Today, Illinois honors Lincoln with its official state slogan Land of Lincoln, displayed on its license plates since 1954. The state is the site of the Abraham Lincoln Presidential Library and Museum in Springfield and the future home of the Barack Obama Presidential Center in Chicago. "Illinois" is the modern spelling for the early French Catholic missionaries and explorers' name for the Illinois Native Americans, a name, spelled in many different ways in the early records. American scholars thought the name "Illinois" meant "man" or "men" in the Miami-Illinois language, with the original iliniwek transformed via French into Illinois; this etymology is not supported by the Illinois language, as the word for "man" is ireniwa, plural of "man" is ireniwaki. The name Illiniwek has been said to mean "tribe of superior men", a false etymology; the name "Illinois" derives from the Miami-Illinois verb irenwe·wa - "he speaks the regular way". This was taken into the Ojibwe language in the Ottawa dialect, modified into ilinwe·.
The French borrowed these forms, changing the /we/ ending to spell it as -ois, a transliteration for its pronunciation in French of that time. The current spelling form, began to appear in the early 1670s, when French colonists had settled in the western area; the Illinois's name for themselves, as attested in all three of the French missionary-period dictionaries of Illinois, was Inoka, of unknown meaning and unrelated to the other terms. American Indians of successive cultures lived along the waterways of the Illinois area for thousands of years before the arrival of Europeans; the Koster Site demonstrates 7,000 years of continuous habitation. Cahokia, the largest regional chiefdom and urban center of the Pre-Columbian Mississippian culture, was located near present-day Collinsville, Illinois, they built an urban complex of more than 100 platform and burial mounds, a 50-acre plaza larger than 35 football fields, a woodhenge of sacred cedar, all in a planned design expressing the culture's cosmology.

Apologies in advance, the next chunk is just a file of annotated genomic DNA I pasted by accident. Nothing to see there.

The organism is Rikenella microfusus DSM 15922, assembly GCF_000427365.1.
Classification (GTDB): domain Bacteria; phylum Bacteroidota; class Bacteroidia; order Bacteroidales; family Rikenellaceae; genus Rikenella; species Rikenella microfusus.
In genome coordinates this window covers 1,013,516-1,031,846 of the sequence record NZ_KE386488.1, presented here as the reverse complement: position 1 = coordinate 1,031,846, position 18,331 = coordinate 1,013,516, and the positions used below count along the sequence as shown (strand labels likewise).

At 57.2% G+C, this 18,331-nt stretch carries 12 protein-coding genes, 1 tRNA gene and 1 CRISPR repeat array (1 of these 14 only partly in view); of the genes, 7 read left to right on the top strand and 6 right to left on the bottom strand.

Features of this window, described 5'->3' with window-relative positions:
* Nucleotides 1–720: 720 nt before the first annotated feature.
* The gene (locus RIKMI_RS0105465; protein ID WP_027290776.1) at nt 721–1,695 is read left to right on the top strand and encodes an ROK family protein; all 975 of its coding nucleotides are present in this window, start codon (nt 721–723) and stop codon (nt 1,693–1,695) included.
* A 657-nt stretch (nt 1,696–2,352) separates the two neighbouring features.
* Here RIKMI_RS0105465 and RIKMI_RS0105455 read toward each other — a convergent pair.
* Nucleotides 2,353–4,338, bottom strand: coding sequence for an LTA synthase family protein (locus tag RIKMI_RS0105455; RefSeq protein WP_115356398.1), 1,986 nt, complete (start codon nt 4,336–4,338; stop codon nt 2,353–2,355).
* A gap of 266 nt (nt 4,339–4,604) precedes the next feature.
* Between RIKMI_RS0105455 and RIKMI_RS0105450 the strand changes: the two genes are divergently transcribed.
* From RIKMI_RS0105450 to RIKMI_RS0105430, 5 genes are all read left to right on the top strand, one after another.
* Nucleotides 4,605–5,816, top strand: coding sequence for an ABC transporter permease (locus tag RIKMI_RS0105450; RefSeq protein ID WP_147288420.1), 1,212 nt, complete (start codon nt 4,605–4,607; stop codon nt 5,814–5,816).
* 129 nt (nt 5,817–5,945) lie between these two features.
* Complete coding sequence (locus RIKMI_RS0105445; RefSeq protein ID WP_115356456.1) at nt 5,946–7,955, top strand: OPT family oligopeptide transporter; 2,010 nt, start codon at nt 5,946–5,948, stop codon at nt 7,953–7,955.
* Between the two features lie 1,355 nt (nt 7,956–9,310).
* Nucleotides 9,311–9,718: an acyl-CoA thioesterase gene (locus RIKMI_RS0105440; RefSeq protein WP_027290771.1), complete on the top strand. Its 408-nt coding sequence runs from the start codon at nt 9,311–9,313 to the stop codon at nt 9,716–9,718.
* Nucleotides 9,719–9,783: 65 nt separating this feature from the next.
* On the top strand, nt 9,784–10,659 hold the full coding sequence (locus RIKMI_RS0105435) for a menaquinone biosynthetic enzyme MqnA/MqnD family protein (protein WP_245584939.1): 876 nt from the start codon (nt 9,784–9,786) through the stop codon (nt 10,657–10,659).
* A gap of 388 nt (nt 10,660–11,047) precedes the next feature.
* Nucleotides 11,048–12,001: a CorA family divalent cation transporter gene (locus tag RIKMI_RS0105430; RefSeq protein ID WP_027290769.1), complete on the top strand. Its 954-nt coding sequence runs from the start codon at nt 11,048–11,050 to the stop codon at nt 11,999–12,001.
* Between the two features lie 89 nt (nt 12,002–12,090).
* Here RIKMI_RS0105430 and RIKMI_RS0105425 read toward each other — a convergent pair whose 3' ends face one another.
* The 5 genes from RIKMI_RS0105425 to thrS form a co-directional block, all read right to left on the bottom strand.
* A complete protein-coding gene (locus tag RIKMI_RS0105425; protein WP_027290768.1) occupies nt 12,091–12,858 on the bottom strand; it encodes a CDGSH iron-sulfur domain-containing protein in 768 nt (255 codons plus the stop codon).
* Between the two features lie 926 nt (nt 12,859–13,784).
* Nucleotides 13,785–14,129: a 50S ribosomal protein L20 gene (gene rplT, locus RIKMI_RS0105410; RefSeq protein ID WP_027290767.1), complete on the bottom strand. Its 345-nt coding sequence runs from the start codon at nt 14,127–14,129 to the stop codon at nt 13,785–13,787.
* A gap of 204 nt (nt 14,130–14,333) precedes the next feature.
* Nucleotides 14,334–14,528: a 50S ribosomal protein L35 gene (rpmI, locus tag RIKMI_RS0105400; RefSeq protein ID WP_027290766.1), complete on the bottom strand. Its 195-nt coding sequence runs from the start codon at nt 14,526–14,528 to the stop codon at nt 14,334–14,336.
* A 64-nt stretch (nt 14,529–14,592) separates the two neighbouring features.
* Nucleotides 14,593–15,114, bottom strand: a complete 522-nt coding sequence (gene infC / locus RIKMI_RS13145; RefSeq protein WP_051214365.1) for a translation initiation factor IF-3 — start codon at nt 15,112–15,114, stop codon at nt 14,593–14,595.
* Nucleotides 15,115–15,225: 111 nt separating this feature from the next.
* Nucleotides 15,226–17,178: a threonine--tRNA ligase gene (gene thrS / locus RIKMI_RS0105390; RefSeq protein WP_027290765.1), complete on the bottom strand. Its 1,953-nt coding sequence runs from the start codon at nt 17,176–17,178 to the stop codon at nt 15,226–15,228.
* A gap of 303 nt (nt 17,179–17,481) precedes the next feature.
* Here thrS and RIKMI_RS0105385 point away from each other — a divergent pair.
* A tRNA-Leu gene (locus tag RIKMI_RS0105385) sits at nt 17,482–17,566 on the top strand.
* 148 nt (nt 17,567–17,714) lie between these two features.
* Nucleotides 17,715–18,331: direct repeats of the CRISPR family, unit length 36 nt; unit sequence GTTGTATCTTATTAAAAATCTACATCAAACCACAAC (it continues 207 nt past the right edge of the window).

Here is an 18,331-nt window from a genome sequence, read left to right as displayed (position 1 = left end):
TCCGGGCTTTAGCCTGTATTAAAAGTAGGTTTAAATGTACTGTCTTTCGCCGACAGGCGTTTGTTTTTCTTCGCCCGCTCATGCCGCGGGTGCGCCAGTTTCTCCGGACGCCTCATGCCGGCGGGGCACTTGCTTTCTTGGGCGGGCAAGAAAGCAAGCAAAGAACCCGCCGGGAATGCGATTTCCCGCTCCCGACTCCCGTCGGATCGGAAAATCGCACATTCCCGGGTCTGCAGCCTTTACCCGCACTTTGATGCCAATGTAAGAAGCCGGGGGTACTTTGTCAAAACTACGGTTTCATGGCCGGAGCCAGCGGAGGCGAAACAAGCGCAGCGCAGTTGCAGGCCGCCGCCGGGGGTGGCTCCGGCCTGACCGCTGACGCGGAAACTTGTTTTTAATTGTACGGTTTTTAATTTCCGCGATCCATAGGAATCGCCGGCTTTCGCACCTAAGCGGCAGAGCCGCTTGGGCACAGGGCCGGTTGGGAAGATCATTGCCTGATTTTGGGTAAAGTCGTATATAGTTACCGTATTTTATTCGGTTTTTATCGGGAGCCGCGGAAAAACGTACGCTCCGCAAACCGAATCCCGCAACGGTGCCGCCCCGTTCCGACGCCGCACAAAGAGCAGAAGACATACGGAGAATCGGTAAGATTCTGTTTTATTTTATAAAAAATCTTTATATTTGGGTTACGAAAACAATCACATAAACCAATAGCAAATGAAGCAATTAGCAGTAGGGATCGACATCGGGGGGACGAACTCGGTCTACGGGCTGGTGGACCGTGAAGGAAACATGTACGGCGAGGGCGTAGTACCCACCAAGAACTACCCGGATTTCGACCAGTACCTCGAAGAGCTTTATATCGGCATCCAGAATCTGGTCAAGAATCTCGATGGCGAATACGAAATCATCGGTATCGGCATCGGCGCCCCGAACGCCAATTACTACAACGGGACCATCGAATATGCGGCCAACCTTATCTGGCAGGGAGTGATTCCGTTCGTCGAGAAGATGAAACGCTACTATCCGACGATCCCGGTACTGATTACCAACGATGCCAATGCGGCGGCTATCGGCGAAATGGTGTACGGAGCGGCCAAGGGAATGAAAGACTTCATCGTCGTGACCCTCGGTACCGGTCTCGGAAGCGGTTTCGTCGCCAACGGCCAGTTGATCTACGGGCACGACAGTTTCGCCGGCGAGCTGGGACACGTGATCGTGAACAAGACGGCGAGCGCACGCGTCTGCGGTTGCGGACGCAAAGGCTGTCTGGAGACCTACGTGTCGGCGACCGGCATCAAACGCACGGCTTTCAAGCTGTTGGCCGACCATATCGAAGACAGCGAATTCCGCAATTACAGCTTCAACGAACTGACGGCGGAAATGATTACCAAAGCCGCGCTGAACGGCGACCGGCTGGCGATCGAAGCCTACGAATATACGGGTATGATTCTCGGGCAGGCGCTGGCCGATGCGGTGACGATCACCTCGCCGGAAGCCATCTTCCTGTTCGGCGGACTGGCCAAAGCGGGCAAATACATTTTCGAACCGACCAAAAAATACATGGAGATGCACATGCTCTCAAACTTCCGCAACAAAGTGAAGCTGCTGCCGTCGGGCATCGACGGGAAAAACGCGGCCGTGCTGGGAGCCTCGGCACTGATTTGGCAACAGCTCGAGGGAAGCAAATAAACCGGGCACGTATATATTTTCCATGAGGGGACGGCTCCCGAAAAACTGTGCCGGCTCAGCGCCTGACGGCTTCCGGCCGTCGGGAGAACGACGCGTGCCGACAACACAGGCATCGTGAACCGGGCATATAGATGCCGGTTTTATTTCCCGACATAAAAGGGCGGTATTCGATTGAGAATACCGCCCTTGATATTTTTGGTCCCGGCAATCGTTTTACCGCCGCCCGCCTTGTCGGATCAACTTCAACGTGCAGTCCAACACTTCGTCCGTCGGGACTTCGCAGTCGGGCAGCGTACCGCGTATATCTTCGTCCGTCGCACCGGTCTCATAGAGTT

Monks Mound, the center of the site, is the largest Pre-Columbian structure north of the Valley of Mexico. It is 100 feet high, 951 feet long, 836 feet wide, covers 13.8 acres. It contains about 814,000 cubic yards of earth, it was topped by a structure thought to have measured about 105 feet in length and 48 feet in width, covered an area 5,000 square feet, been as much as 50 feet high, making its peak 150 feet above the level of the pl
Brooke County, West Virginia